Horizontal force


by PhunWithPhysics
Tags: force, horizontal
PhunWithPhysics
PhunWithPhysics is offline
#1
Oct3-05, 09:40 AM
P: 24
Question? There is a Large Cube, with a mass of 25 kg, it is being accelerated across a horizontal FRICTIONLESS surface by a horizontal force P. There is a small cube with a mass of 4 kg in contact with the front surface and will slide down and fall off unless P is sufficiently large. The coefficient of static friction between the cubes is 0.71 , what is the smallest magnitude P can have in order to keep th small cube from falling down? Any help would be great, thanks.
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El Hombre Invisible
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#2
Oct3-05, 09:58 AM
P: 1,017
The normal reaction of the smaller cube is, in this case, equal and opposite to the contact force applied to it by the larger cube. So long as the friction force is equal to the weight of the smaller cube it will not fall. You know the friction coefficient and the weight of the smaller cube and g. Solving P should be a doddle.
PhunWithPhysics
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#3
Oct3-05, 11:16 AM
P: 24
Is the normal force = P? should the answer be in newtons?

El Hombre Invisible
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#4
Oct3-05, 11:31 AM
P: 1,017

Horizontal force


The contact force is P. The normal force is the other force in the Newton pair, so is equal and opposite: -P. Since the question is 'how small can P be' and P is a force acting on the large cube, yes: the answer should be in Newtons.

What this is asking here is how much should the contact force P be such that the normal reaction to it causes a static friction force that overcomes the weight of the smaller cube.

You know the weight of the smaller cube, so you know what the friction force must be to counteract against the weight.

You also know what the static friction coefficient is, so you can find what the normal reaction needs to be to give the required friction force. This is a reaction to the contact force, so you can find what the contact force should be. That's P.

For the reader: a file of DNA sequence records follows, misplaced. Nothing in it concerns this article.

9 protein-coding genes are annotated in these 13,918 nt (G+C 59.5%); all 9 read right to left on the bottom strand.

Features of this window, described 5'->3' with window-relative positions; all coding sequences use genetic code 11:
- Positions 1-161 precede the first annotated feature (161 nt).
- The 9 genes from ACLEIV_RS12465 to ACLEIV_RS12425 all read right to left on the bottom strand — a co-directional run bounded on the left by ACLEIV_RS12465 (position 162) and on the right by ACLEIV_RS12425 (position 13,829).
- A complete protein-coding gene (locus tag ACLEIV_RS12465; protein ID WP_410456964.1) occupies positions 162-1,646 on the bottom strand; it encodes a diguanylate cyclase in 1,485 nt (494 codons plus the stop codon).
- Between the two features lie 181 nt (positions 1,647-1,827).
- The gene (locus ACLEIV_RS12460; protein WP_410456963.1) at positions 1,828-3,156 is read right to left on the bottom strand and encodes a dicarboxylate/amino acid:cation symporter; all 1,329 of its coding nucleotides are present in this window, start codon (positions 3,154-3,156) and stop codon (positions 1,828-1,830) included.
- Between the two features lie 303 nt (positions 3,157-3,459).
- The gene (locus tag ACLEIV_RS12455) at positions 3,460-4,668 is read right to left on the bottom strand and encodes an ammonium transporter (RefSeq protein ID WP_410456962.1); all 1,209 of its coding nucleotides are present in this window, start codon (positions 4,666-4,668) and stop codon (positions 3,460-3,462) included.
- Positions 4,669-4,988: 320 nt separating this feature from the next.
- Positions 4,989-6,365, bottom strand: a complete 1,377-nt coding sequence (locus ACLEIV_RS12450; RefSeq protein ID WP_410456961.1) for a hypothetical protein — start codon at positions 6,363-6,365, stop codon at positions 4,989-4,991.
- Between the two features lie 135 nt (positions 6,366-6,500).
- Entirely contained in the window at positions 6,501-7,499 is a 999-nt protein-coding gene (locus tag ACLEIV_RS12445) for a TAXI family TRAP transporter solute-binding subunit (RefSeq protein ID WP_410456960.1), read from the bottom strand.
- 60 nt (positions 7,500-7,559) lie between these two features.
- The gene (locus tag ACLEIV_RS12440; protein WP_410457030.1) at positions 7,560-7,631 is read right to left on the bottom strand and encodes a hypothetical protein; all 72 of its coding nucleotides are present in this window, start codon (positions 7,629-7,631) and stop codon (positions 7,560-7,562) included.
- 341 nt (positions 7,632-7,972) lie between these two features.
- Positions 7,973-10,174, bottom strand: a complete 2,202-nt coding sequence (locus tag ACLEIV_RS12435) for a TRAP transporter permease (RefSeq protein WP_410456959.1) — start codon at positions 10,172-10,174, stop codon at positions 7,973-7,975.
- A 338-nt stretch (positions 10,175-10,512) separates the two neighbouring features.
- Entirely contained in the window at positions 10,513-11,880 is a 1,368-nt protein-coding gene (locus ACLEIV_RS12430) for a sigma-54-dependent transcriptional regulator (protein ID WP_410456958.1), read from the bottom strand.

PhunWithPhysics
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#5
Oct3-05, 11:36 AM
P: 24
Static Force or P? is equal to (4.0kg)(9.8)=the normal force 39.2
times that by the coefficient 0.71 and it is 27.31 Newtons?
El Hombre Invisible
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#6
Oct3-05, 11:52 AM
P: 1,017
No, the normal force N must be equal and opposite to the contact force: N = -P.
The friction force F has to overcome the weight of the cube: F = -W = -mg.
If the coefficient of static friction is 0.71, then F = 0.71 * N = -0.71P = -mg.
Solve that for P and you're done.
PhunWithPhysics
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#7
Oct3-05, 12:02 PM
P: 24
So it should be N= -0.71*P=-(4.0)(9.8), then just divide both sides by -0.71 to solve for P and it is P = -(4.0)(9.8)/-0.71 = 55.2 N?
El Hombre Invisible
El Hombre Invisible is offline
#8
Oct3-05, 04:09 PM
P: 1,017
That sounds about right. Do you dig why, though? That's the important question. This basically comes down to Newton's 1st and 3rd laws. For the cube to not fall, it must have no unbalanced force acting on it in the vertical direction, so the friction force must be equal and opposite to its weight. The friction force is given by some coefficient multiplied by the normal reaction. The normal reaction is a consequence of Newton's 3rd law, by which if the larger cube exerts some force P on the smaller one, the smaller cube must exert an equal and opposite force, the normal reaction, on the larger one.


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